Monday’s Children and the Law News Roundup

After the Violence, the Rest of Their Lives, The New York Times

Xavier McElrath-Bey, 36, was convicted of murder at 13. Now he gathers data for a Northwestern University study.

There is the house at 51st and Throop where, at 11, he huddled near some steps to avoid a rival gang member’s gunfire; the sidewalk where he carved his gang nickname into the newly laid cement; the lot at 51st and Ada where Sam’s store once stood, its back yard a convenient hideaway for weapons. Nearby is the abandoned building where, in 1989, he crossed the line from being a troubled 13-year-old, in and out of a detention center, to a 13-year-old convicted of murder.

Undermining Vital Child Protections, The Hill

As parents who paid the ultimate price for unsafe products, we saw the passage of the Consumer Product Safety Improvement Act (CPSIA) in 2008 as an important legislative victory. It revitalized our hopes that other parents would not see their children suffer as our son did when the top rails of the Playskool Travel-Lite crib he slept in at his licensed childcare home in Chicago collapsed around his neck, strangling him. In the last four years juvenile product manufacturers have tried hard to undo the safety protection law. They might just succeed if a new law under consideration in the Senate is allowed to pass.

New Law Gives Lancaster County Judges Discretion in Sentencing Juvenile Killers, LancasterOnline

A newly passed law could lead to lighter sentences for juvenile killers in Lancaster County and across the state, local experts say.
Gov. Tom Corbett recently signed Senate Bill 850, making life behind bars no longer a mandatory sentence for juveniles convicted of first- or second-degree murder.
In fact, a juvenile convicted of second-degree murder, under the law, cannot be sentenced to life without parole.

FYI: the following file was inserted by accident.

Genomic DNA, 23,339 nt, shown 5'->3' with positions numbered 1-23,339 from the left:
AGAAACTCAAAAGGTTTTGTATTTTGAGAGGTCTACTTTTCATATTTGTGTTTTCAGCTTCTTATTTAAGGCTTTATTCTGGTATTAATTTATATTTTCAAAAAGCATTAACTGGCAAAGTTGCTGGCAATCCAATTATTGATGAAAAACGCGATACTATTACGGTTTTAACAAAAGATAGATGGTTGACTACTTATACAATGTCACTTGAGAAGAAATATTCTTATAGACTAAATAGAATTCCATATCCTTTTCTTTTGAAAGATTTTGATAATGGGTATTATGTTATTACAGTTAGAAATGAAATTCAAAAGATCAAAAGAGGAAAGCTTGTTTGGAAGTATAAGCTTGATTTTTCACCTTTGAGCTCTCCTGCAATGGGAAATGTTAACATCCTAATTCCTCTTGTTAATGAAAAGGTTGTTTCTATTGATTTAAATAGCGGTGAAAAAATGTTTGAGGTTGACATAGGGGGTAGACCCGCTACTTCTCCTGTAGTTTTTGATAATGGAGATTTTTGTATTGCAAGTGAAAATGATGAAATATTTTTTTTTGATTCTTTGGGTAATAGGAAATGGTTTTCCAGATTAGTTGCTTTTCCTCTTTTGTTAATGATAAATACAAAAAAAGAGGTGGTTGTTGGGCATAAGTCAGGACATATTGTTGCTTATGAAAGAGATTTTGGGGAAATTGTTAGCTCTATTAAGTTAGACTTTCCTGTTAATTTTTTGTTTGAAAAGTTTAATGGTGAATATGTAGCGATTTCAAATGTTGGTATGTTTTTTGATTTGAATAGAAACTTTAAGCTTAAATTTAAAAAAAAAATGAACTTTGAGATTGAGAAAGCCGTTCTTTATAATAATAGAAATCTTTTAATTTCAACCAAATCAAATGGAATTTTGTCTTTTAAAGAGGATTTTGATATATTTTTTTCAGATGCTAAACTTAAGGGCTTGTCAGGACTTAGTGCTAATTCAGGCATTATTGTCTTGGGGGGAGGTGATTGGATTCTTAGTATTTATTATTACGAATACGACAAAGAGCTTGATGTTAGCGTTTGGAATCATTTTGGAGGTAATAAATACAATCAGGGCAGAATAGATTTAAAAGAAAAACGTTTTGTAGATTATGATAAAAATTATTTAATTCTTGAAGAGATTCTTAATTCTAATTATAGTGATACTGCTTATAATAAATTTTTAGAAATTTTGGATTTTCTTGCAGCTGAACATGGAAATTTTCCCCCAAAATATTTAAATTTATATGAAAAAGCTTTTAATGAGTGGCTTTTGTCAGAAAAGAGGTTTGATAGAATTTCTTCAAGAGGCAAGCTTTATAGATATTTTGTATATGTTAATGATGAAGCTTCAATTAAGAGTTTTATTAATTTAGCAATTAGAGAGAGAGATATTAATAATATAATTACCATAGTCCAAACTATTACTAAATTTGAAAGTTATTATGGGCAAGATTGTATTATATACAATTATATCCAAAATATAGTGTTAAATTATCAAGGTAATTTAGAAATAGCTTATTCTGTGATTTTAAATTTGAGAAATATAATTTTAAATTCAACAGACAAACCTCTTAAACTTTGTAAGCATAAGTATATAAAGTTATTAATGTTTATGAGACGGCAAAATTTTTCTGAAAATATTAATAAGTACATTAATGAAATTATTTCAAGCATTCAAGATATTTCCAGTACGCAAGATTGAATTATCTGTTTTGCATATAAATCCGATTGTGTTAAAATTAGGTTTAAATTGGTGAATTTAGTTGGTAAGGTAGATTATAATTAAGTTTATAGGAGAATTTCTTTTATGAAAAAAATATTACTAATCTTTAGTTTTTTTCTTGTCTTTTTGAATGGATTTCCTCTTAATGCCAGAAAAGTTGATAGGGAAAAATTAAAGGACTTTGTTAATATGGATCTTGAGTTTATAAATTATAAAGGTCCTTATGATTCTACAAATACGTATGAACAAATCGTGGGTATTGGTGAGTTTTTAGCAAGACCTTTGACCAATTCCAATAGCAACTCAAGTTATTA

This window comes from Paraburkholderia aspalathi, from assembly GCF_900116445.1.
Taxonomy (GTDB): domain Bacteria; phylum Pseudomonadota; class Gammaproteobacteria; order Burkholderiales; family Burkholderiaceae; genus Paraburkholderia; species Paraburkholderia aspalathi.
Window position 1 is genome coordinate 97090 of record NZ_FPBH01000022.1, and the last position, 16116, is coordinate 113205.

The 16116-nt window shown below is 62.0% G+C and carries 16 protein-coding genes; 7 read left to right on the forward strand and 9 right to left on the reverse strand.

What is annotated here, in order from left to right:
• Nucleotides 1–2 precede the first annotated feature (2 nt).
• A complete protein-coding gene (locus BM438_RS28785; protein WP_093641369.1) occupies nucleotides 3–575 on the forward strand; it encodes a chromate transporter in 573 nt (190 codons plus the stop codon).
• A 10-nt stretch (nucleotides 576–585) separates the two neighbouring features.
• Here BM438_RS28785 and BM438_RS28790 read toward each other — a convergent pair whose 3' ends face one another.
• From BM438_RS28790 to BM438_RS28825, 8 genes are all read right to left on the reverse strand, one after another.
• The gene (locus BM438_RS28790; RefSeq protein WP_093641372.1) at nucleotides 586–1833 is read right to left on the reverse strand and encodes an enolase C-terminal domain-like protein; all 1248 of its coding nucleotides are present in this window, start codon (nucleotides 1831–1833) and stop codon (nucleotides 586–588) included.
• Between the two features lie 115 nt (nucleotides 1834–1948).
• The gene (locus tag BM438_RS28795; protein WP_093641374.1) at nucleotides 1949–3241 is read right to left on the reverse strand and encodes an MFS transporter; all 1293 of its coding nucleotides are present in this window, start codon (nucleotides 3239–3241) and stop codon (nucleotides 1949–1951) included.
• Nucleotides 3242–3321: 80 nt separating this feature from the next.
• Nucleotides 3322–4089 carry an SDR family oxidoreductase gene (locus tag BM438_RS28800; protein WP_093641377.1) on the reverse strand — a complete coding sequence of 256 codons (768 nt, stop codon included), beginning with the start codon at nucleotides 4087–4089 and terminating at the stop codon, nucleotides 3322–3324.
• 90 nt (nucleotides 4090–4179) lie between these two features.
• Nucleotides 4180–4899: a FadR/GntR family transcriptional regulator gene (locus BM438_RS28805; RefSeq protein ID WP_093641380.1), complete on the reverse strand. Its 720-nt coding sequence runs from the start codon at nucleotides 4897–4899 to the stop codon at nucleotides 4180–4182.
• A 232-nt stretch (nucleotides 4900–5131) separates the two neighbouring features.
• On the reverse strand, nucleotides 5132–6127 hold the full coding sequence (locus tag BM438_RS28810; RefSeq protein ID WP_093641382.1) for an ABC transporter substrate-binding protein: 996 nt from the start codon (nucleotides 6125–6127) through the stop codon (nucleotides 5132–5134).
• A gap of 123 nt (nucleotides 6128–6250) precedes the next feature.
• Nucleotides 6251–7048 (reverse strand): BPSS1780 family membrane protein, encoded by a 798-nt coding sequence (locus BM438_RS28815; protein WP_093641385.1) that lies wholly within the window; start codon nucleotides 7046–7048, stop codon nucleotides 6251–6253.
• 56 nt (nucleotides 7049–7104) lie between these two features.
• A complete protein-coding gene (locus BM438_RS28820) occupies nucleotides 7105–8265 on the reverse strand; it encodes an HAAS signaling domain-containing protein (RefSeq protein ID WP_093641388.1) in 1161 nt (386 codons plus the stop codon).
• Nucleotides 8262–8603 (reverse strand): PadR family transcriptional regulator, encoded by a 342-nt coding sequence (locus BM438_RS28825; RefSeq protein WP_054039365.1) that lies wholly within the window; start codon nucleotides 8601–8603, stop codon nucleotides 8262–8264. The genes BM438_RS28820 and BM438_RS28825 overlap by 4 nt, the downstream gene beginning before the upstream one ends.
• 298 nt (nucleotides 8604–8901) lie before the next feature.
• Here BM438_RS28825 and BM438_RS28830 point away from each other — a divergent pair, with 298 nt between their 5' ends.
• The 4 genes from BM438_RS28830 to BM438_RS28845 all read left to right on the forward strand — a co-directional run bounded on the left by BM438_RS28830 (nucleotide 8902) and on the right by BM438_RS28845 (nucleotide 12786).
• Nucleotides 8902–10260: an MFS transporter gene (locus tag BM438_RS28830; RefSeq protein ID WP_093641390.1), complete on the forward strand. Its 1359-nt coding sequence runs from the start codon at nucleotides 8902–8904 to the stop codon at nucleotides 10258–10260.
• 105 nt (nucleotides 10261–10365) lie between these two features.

Lisa Steffek

About Lisa Steffek

Lisa Steffek is a third year student at the University of Houston Law Center. Lisa completed her Bachelors, Masters and Doctor of Philosophy at the University of Texas in Human Development and Family Sciences. As an undergraduate, Lisa worked as a research assistant studying child attachment. Lisa also worked for several years at The Settlement Home, a residential treatment center for emotionally disturbed adolescent females. Most of the girls at The Settlement Home had been removed from their homes by Child Protective Services, and Lisa worked with the girls to teach them life-skills and provided psychological treatment to prepare them for adulthood and the transition to foster homes. Lisa also worked for six years in various academic capacities at the University of Texas, including an undergraduate teaching assistant, graduate research assistant, and undergraduate writing consultant. Lisa has presented papers regarding human development at various academic conferences in the states and abroad, and has had her writing published in an international, academic journal.

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